What’s the first question you’d ask if someone woke you after being asleep for 100 years?
This is the type of question English teacher Alexandra West asks to start her sixth-period multicultural literature class at La Salle-Peru High School. Answers vary widely – from asking if Chick-fil-A is still around to “can I go back to sleep?”
While it seems like a fun, silly way to start the class, West said their question of the day is a meaningful way to get to know her students and engage them in class.
“This is how I get to know them, what’s going on in their lives and what’s happening,” West said.
The class focuses on analyzing American literature from a wide variety of people, including refugee authors, immigrant authors, authors of color, women and more with themes of guilt, redemption, coming of age, conflict and war.
“I always tell them we’re looking at the human experience here in this literature class,” West said. “Because that’s what literature is, it’s the human experience.”
West said part of teaching and learning about the human experience is getting students to relate to the material. She said she shares her own life experiences, from her travels to her experiences in life as a woman of color, to help students connect and encourage them to share their own stories.
“Being a woman of color living within this community was hard,” West said. “I faced racism, I faced all of those things. Stereotyping, whatever it might be.”
West, an L-P graduate, said she was lucky to have a great group of friends in high school who stood up for her whenever she was bullied because of her race. While she was grateful to have those friends, she said she needed to find her own voice, too.
“I think the biggest obstacle was figuring out how to navigate racism and navigate being authentically me,” West said.
She motivates me. I can be bad on my homework sometimes, but she motivates me to really do my homework because she helps me out a lot, so I feel like it’s necessary for me to give back to her by turning stuff in on time, doing my assignments the correct way and giving it my all.”— London Cabrera, a La Salle-Peru High School senior
The decision to attend Aurora University for her teaching degree was one of the best things she could’ve done, West said. There, she met people that helped her find her voice and lead her to where she is today.
West said she shares that story and others from her life with her students. Showing them her own vulnerability helps encourage her students to share their own life experiences, West said.
“I have to be vulnerable, too,” West said. “I share my experiences with them so they’re willing to share their experiences with me.”
Senior Antonio Rodriguez is one of the students in West’s multicultural literature class. He said he likes her passion and said she creates a friendly atmosphere where he can talk freely and collaborate.
“She wants us to get good grades so she pushes us to get the good grades and makes us be accountable,” Rodriguez said. “Whereas other teachers will kind of hold my hand still, she just lets you go off and if you have questions come back to her. She makes you do the things first before you ask questions.”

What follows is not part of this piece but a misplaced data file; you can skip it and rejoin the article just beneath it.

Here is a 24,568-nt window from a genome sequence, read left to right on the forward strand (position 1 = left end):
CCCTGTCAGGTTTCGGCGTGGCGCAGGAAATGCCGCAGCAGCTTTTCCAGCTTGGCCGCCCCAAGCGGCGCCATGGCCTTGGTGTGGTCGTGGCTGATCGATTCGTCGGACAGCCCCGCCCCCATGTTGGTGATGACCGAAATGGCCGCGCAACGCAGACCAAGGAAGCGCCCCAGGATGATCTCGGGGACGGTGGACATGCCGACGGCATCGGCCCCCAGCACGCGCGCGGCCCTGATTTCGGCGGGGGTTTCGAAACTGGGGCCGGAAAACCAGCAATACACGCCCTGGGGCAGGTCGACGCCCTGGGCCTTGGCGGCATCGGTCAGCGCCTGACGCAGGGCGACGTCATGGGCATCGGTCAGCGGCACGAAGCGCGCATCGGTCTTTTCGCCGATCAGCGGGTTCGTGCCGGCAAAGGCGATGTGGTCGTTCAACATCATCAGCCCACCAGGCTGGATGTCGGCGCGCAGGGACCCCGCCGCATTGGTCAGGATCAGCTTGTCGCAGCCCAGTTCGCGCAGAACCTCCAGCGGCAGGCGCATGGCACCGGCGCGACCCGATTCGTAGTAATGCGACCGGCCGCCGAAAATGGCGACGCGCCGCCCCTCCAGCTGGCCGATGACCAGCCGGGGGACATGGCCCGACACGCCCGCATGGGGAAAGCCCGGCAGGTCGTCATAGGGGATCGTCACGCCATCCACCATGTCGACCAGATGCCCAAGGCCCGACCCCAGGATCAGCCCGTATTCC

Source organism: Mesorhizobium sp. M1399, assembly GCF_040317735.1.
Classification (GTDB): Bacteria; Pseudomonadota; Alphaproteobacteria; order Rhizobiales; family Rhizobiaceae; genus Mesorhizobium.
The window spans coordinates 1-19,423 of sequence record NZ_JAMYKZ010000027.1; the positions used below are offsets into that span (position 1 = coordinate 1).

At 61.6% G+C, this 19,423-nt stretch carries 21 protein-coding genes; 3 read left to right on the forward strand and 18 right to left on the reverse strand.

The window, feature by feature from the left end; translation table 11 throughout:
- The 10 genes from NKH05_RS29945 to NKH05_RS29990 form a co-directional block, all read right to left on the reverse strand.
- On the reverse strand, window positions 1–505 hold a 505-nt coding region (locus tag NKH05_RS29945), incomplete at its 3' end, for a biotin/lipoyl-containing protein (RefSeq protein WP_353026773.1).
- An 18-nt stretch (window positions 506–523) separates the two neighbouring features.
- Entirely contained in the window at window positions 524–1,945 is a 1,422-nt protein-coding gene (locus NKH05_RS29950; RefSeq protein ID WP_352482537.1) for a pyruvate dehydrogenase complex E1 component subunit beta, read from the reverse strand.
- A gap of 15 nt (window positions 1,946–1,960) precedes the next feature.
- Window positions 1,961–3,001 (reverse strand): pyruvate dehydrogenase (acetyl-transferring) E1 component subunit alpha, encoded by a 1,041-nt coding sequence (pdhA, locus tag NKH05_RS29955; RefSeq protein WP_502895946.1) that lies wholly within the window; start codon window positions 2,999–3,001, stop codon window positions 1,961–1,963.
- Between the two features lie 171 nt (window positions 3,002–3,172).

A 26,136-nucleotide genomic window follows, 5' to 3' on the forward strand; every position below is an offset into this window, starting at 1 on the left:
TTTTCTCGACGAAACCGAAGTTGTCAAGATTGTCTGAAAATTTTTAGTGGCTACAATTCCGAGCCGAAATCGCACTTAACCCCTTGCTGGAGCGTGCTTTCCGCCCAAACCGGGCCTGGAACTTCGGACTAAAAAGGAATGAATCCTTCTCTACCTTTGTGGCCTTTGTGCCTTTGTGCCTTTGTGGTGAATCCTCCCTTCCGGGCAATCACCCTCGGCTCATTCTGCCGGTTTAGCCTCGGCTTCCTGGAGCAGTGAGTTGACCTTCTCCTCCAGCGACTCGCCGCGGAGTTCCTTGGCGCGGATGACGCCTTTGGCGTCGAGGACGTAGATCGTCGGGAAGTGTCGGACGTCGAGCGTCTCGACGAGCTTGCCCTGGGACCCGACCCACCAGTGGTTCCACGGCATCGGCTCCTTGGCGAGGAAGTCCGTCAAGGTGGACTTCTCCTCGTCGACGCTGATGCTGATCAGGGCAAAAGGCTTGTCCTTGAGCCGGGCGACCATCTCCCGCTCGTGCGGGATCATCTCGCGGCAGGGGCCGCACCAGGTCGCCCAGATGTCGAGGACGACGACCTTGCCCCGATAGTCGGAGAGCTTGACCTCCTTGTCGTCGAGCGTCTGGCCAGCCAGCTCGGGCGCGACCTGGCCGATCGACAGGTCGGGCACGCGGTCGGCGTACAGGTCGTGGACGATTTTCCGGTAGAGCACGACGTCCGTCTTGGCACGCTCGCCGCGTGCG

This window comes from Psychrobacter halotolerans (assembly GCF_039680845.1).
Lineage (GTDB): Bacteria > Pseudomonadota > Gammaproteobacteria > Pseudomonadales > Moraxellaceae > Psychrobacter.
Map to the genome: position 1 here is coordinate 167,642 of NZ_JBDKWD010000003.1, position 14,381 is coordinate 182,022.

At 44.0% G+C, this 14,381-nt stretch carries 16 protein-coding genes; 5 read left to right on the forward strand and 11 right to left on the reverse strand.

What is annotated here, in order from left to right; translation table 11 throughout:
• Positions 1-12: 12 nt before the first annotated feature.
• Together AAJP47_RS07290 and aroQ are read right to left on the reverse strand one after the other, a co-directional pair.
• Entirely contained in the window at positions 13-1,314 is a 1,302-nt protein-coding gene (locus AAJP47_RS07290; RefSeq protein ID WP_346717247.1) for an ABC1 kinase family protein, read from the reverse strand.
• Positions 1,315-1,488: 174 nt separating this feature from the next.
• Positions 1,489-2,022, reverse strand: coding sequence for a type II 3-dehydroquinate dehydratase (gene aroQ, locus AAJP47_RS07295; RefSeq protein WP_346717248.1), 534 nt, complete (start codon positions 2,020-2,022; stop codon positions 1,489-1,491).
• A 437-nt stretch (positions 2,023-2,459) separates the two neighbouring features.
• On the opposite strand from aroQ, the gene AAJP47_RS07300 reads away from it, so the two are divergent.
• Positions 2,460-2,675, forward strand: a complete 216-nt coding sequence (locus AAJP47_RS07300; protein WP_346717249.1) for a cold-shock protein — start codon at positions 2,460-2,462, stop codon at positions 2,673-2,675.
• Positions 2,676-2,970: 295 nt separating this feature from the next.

West said she also tries her best to lead by example. She said she’s always pushing her students to leave their comfort zones, try new things, admit mistakes and meet new people.
“Sometimes we don’t leave our bubble, our comfort zone,” West said. “And we have to leave our comfort zone every once in a while and experience new things in ways that are different from what we normally do.”
West said one of her hobbies is travel. Her most recent solo trip was to San Diego for spring break, and she said her students were worried about her traveling by herself and said she can’t do that. She told them that, yes, she can, and that it’ll be a great new experience.
“If I want them to be uncomfortable in something, or to learn or say I’ve made a mistake or be courageous, then I’ve got to do that, too,” West said. “I want them to be curious about the world and I have to show them that I’m curious, too.”
West said she comes from a single-parent household, and understands what it’s like not to always have a parent at all your games. She knows some of her students may not be eating dinner every night or have the best clothes or good running water.
“As I see students in this room,” West said, “I understand that their backgrounds are different.”
Senior London Cabrera said West is “super supportive and super helpful,” and always quick to say hello in the hallways and ask how his day is going.
“She motivates me,” Cabrera said. “I can be bad on my homework sometimes, but she motivates me to really do my homework because she helps me out a lot. So, I feel like it’s necessary for me to give back to her by turning stuff in on time, doing my assignments the correct way and giving it my all.”
Cabrera said West has taught him to never give up, even when life gets difficult.
“When the road gets bumpy, it’ll get smooth at some point,” Cabrera said. “So just keep pushing, keep trying and you know there’s always gonna be another day.”
West said her favorite part of teaching is her students. She said they students likely won’t remember the themes or figurative language she taught them, but said she hopes they take away a new perspective and a bigger capacity for empathy and compassion for others.
“They’re charismatic, they’re silly, they’re fun,” West said. “Do they like to read? No. But are they reading? Yes. I really love when I get that reluctant reader to read ... and I have a lot of those. But I can say a lot of them are reading, and whether they want to admit, they’re reading, which is wonderful.”